After a punishing day in the office,
After yesterday – after her very public and painful decision to postpone her
At breakfast yesterday, Environment Secretary Michael Gove said he was ‘100 per cent’ sure the vote was still on.
By 11:30am Mrs May had calmly told a Cabinet conference call she was slamming on the brakes.
‘After a punishing day in the office, Theresa May likes to relax with a glass of Welsh whisky. After yesterday – after her very public and painful decision to postpone her Brexit vote – the Prime Minister could be forgiven for pouring herself a double’ writes JACK DOYLE
The reason? The knotty issue of the Northern Ireland backstop and fears of a defeat on a scale of anything up to 150 votes.
Last night her supporters laid at least part of the blame squarely on embattled French President Emmanuel Macron.
Two weeks ago, on the Sunday of the EU Summit in Brussels when Mrs May’s deal was signed, No10 officials were cautiously optimistic.
‘We had a mountain to climb, but we thought we had some momentum and could get away from the backstop to start selling the deal on its merits – control of borders and protecting jobs,’ says one aide.
But then came the Macron hand grenade. The French President – desperate to focus attention away from the riots at home – broke ranks.
The UK would still have to give way on the hugely sensitive area of fishing, he warned, or facing being stuck in the Northern Ireland backstop in perpetuity.
‘It was backstop blackmail, and we never recovered,’ a source admits. The next day, Mrs May faced question after question on the backstop.
Then Donald Trump – in typical style – declared this was ‘a great deal for the EU’.
No10’s strategy to pressure MPs by building support among voters and business became irrelevant. ‘They were just talking to each other about how much they didn’t like the backstop’, a source sighs.
On November 30, a little-known Remain-supporting minister, Sam Gyimah, quit, and called for a second referendum.
Meanwhile, the informal Twitter count of Tory MPs opposed to the deal crept higher and higher.
The other name Downing Street officials spit with fury is that of Speaker Bercow. By selecting MP after MP opposed to the deal every time Mrs May appeared before them, he too created the impression the agreement was friendless.
Controversially, he selected an amendment proposed by arch-Remainer Dominic Grieve designed to hand Parliament power over what happens if the deal fell. It was, Tory sources say, a highly contentious move.
In a single calamitous day, last Tuesday, the Government lost that vote and two others.
It forced the publication of the Attorney General’s legal advice, a letter which made clear the risk of being stuck inside the backstop. Passages pointing to reasons why the EU hated the backstop were largely ignored.
Now several Cabinet ministers and backbenchers were hammering away trying to convince No10 to pull the vote. Chief among them was Defence Secretary Gavin Williamson who, as a former chief whip, knew the grim reality of the numbers.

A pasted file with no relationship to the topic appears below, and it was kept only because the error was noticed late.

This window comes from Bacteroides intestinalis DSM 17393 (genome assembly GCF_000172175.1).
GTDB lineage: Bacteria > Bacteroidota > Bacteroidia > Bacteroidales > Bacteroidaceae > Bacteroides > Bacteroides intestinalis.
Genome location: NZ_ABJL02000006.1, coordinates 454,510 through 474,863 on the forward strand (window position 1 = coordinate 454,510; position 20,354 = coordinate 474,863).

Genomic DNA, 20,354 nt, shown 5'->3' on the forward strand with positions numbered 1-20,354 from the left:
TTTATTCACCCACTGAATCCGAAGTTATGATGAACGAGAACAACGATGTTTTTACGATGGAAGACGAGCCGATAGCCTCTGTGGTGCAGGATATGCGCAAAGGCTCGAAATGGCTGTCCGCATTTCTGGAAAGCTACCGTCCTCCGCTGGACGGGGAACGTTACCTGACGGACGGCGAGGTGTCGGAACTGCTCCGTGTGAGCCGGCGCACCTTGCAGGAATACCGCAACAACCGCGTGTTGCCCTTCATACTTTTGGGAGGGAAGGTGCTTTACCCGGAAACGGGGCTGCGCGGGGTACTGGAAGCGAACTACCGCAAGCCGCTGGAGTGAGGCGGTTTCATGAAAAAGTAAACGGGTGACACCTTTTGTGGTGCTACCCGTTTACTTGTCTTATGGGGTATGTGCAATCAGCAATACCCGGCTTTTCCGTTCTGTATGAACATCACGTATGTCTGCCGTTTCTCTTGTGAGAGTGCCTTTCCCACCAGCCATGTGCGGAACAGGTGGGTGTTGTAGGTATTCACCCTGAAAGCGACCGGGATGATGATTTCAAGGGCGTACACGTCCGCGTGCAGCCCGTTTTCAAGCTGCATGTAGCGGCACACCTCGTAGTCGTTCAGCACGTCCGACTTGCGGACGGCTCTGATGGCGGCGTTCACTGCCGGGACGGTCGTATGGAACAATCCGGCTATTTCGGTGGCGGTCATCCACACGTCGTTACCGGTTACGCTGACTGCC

‘At breakfast yesterday, Environment Secretary Michael Gove said he was ‘100 per cent’ sure the vote was still on’
But the message wasn’t getting through. Sir Graham Brady, the ‘shop steward’ of backbench Tories, begged the PM to delay. He went public last Thursday, saying Mrs May risked losing her job if she went ahead.
Among some May loyalists, considerable ire is also reserved for the Chief Whip, Julian Smith and what one minister called a ‘shambolic’ whipping operation.
Incredibly, last week he even allowed a TV crew to film him trying to convince the hardest of hardline Tory Eurosceptics, Philip Davis, to back the deal – an attempt which, predictably, failed. One senior Tory told the Mail it was ‘******* mad’.
At yesterday’s Cabinet call International Development Secretary Penny Mordaunt raised eyebrows among her fellow ministers by praising Mr Smith’s efforts to win the vote – despite his utter failure.
Yesterday Mrs May was told the likely scale of defeat – as many as 150 votes.
The argument that it was better to suffer a defeat and take it to Brussels to show how much help was needed, rapidly fell away.
A defeat of such magnitude would leave Mrs May’s very future in No10 in grave peril and the country in chaos.
‘For her, it’s duty, duty. duty,’ said one aide last night – seeking to explain why she doesn’t simply throw in the towel.
What happens next? Mrs May has pledged to ‘go boldly’ back to the European Union.
The question is whether there is anything the EU is prepared to offer which will buy off enough Tory MPs, or if pulling the vote has simply delayed the inevitable. She needs, as one former Cabinet minister told the Mail yesterday, to pull a ‘very large rabbit out of the hat’.
Mrs May has been written off before – again and again – and yet survived. But if she is to defy her critics again she will need every bit of luck she can muster.